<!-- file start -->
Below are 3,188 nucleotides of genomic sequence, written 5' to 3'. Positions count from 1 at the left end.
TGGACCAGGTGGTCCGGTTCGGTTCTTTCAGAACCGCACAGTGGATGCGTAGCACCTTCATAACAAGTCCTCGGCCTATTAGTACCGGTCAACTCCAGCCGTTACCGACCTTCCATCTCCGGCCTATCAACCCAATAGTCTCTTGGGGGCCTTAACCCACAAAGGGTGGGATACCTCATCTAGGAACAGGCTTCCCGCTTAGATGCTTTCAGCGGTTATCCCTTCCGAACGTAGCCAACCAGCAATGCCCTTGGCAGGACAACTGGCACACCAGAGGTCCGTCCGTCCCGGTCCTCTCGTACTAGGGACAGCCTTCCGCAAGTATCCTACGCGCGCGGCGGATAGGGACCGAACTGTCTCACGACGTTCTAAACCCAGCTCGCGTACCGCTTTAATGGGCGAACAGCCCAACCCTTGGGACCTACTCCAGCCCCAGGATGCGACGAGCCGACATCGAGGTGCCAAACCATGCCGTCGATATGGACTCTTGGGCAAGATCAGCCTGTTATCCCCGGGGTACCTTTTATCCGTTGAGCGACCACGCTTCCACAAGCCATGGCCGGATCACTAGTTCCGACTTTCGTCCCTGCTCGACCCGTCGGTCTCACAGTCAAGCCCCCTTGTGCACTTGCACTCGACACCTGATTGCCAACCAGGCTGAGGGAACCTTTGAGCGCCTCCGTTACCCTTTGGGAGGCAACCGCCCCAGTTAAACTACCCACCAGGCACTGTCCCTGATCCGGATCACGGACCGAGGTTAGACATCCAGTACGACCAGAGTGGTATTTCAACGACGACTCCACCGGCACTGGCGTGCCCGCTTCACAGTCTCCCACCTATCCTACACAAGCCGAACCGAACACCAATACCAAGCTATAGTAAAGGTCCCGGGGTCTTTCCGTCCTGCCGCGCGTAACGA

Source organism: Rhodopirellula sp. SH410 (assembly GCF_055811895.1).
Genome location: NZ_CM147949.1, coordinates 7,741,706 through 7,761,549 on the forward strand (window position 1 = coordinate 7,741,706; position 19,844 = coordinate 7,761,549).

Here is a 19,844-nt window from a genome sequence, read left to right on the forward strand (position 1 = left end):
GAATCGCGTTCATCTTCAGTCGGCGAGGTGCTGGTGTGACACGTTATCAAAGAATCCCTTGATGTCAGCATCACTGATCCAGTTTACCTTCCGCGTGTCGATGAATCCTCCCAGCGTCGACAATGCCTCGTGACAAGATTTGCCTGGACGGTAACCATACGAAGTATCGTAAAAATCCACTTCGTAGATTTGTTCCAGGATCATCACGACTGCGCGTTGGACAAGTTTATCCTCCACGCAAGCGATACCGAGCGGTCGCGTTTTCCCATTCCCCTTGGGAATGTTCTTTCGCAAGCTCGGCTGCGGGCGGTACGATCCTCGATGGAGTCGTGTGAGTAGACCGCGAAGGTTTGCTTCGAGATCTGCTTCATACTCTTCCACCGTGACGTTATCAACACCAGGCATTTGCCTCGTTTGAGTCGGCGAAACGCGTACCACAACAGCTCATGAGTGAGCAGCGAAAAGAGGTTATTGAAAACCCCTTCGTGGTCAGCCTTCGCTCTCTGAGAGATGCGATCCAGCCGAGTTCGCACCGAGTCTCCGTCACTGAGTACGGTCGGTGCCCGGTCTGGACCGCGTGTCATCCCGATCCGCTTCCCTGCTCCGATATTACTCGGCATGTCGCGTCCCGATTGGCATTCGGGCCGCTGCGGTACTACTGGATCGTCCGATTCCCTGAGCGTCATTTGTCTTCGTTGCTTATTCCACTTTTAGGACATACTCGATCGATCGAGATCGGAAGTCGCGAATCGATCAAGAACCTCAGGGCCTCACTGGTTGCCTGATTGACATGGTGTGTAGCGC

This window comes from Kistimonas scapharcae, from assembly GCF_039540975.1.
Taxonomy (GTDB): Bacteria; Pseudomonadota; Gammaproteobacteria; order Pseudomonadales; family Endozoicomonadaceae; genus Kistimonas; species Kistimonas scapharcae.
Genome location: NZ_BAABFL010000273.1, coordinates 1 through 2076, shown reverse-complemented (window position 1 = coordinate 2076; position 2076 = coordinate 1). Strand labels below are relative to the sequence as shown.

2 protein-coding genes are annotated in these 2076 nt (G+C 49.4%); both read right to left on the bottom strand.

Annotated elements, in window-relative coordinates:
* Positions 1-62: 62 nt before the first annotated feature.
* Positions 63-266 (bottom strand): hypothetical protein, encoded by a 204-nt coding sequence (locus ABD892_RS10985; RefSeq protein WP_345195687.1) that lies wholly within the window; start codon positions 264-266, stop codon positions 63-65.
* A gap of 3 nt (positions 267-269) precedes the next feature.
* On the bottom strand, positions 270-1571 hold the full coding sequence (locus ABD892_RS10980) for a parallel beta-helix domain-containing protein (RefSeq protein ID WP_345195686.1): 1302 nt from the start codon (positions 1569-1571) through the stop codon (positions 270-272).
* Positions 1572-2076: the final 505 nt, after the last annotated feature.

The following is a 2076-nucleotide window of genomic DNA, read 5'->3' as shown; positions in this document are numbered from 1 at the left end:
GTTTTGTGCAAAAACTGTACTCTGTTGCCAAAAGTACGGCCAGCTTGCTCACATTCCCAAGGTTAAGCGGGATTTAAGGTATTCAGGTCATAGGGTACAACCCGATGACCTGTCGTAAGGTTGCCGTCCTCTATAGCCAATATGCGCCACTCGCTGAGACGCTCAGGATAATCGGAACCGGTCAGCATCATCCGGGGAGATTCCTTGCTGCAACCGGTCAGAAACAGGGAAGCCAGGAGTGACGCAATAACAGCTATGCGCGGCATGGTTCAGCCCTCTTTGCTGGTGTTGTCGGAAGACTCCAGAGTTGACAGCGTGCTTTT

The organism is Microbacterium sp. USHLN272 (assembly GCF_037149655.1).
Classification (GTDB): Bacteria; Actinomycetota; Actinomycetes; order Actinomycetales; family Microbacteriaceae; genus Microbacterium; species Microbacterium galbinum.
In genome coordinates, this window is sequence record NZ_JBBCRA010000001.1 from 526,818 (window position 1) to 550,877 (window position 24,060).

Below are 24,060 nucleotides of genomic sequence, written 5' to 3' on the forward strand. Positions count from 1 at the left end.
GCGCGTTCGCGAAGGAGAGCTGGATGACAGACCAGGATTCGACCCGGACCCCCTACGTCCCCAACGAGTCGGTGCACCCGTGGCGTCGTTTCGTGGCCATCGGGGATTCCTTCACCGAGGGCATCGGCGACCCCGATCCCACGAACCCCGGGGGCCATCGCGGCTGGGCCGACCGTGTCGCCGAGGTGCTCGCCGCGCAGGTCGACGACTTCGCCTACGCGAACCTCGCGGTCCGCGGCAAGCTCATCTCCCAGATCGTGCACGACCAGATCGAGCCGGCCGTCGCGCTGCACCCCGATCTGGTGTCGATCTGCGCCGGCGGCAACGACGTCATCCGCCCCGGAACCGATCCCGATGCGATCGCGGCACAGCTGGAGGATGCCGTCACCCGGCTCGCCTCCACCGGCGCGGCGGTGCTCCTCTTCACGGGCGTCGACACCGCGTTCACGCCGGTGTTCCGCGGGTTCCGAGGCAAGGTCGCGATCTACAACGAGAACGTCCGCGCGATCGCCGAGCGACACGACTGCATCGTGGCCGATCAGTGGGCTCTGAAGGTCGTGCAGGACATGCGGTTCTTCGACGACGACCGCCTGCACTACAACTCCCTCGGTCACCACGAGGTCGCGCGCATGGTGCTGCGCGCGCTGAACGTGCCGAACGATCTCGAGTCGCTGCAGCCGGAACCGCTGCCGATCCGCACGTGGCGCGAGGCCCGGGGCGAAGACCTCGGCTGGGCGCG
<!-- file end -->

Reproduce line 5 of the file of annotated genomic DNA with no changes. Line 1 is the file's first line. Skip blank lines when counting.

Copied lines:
Here is a 19,844-nt window from a genome sequence, read left to right on the forward strand (position 1 = left end):